Regional Gardening Reports :: National Gardening Association

Northern California Coastal & Inland Valleys

March, 2005
Regional Report

Fertilize Indoor Plants

It's time to give your houseplants a wake-up call. Give them a bath, a bit of mild fertilizer, and repot, if necessary, before the active growing season begins. Check the undersides of the leaves for insects, and treat with insecticidal soap if you see any pests.

Mulch Garden Beds

Cover garden beds with a layer of organic compost prior to planting your spring vegetable garden. The compost will enrich the soil and inhibit weed growth until it's time to plant. Wait until the soil is warm in another month to plant summer vegetables.

Clean Up Camellias

There are camellias out there suffering! I see them every day. Fallen blossoms harbor a fungus disease called petal blight, and unless the faded flowers are raked up and removed, the disease will become impossible to control.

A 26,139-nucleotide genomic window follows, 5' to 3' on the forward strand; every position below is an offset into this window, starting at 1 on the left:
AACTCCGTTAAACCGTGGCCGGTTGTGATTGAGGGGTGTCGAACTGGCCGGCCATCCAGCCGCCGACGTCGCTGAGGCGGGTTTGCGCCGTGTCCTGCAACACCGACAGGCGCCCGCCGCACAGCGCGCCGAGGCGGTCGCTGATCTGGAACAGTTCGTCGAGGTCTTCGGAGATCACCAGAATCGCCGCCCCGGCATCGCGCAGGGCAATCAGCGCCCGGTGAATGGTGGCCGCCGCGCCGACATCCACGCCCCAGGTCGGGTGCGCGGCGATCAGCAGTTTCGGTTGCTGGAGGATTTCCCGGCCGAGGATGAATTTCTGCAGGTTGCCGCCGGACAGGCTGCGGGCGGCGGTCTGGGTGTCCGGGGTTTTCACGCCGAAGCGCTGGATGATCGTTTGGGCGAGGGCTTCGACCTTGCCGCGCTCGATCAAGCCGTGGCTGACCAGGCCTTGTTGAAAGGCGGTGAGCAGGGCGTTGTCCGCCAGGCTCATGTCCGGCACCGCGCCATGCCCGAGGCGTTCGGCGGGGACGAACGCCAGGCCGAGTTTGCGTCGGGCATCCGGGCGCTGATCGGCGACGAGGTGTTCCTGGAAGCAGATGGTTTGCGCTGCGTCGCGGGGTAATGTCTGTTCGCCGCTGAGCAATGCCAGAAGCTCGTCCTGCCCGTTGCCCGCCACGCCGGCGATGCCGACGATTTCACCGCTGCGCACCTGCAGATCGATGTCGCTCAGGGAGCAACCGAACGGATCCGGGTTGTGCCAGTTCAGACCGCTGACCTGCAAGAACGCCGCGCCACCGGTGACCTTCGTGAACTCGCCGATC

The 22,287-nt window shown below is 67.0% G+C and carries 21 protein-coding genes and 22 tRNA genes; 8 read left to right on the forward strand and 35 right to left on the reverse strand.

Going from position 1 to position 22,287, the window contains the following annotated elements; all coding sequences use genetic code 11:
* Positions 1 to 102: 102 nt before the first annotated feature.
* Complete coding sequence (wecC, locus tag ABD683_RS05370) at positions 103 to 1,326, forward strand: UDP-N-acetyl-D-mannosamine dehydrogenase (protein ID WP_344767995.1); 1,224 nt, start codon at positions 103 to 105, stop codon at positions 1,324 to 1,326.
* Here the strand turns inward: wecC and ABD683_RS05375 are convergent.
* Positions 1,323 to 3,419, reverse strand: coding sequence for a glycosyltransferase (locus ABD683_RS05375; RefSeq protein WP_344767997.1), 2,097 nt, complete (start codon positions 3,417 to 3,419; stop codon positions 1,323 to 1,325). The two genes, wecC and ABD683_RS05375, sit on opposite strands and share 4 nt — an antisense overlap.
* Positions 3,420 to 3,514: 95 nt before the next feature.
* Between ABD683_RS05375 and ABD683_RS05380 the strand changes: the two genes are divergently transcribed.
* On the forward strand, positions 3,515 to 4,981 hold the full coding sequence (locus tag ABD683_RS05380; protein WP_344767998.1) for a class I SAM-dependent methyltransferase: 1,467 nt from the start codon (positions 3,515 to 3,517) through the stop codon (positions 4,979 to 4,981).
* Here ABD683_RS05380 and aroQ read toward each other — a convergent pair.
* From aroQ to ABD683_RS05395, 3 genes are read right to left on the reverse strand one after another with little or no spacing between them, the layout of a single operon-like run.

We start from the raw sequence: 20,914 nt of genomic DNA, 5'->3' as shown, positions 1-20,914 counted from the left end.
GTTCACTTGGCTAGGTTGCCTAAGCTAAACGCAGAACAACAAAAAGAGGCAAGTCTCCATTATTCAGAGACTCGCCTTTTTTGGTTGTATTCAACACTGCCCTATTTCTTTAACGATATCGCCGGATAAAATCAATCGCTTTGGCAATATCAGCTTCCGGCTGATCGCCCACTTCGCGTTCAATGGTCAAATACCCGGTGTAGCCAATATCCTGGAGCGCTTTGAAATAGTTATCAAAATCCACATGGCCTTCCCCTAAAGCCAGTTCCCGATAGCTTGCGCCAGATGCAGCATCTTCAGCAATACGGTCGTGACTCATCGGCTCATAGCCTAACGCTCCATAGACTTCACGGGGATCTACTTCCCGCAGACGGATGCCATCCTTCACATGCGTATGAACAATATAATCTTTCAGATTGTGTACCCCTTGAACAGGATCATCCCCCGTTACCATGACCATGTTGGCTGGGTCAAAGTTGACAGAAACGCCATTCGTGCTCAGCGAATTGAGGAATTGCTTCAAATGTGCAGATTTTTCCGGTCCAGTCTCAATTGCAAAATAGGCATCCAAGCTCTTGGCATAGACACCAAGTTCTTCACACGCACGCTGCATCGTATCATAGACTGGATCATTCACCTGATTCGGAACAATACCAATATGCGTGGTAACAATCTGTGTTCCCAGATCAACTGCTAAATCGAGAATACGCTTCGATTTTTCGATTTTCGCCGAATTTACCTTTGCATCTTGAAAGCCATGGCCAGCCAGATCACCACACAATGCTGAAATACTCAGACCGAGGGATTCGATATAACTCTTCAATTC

Mow, Mow, Mow!

Although it\'s wet, get out there and mow your lawn. Rainy weather and longer days have encouraged grass to grow. If you wait too long, you\'ll have a devil of a time getting the mower through the grass. To prevent the spread of fungus diseases, such as dollar spot and fairy ring, rinse the bell housing of the mower with a 10 percent bleach solution between mowings.

Last Call for Pruning

This is the last call for dormant-season pruning. Sap will be starting to rise soon, and cutting hard will cause trauma to deciduous plants, such as fruit trees and lilacs. I once knew a walnut tree that bled for two months after being pruned too late in the season. Use sharp shears and remove fallen debris from under deciduous plants to prevent fungus disease.


Today's site banner is by sunnyvalley and is called "Iris Eternal Bliss"